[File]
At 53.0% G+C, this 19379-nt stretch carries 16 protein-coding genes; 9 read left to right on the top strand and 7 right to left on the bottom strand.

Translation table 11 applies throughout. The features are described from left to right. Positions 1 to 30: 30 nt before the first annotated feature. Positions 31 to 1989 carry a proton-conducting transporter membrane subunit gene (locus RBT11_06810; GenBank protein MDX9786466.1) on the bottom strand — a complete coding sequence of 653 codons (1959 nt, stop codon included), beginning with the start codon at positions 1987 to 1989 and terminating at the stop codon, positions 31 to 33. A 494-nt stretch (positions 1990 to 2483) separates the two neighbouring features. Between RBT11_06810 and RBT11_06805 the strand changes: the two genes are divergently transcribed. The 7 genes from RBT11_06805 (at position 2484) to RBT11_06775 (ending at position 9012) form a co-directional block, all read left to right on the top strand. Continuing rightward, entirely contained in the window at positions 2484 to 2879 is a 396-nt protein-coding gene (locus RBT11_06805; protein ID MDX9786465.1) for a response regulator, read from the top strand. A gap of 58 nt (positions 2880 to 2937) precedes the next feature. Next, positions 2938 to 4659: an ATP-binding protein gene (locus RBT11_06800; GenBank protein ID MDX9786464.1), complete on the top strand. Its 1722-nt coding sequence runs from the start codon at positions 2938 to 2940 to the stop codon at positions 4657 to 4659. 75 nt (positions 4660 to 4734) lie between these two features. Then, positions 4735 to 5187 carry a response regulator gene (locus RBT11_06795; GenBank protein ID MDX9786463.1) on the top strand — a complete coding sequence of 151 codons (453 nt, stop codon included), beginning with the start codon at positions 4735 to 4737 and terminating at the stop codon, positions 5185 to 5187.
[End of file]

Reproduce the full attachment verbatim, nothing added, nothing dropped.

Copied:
At 53.0% G+C, this 19379-nt stretch carries 16 protein-coding genes; 9 read left to right on the top strand and 7 right to left on the bottom strand.

Translation table 11 applies throughout. The features are described from left to right. Positions 1 to 30: 30 nt before the first annotated feature. Positions 31 to 1989 carry a proton-conducting transporter membrane subunit gene (locus RBT11_06810; GenBank protein MDX9786466.1) on the bottom strand — a complete coding sequence of 653 codons (1959 nt, stop codon included), beginning with the start codon at positions 1987 to 1989 and terminating at the stop codon, positions 31 to 33. A 494-nt stretch (positions 1990 to 2483) separates the two neighbouring features. Between RBT11_06810 and RBT11_06805 the strand changes: the two genes are divergently transcribed. The 7 genes from RBT11_06805 (at position 2484) to RBT11_06775 (ending at position 9012) form a co-directional block, all read left to right on the top strand. Continuing rightward, entirely contained in the window at positions 2484 to 2879 is a 396-nt protein-coding gene (locus RBT11_06805; protein ID MDX9786465.1) for a response regulator, read from the top strand. A gap of 58 nt (positions 2880 to 2937) precedes the next feature. Next, positions 2938 to 4659: an ATP-binding protein gene (locus RBT11_06800; GenBank protein ID MDX9786464.1), complete on the top strand. Its 1722-nt coding sequence runs from the start codon at positions 2938 to 2940 to the stop codon at positions 4657 to 4659. 75 nt (positions 4660 to 4734) lie between these two features. Then, positions 4735 to 5187 carry a response regulator gene (locus RBT11_06795; GenBank protein ID MDX9786463.1) on the top strand — a complete coding sequence of 151 codons (453 nt, stop codon included), beginning with the start codon at positions 4735 to 4737 and terminating at the stop codon, positions 5185 to 5187.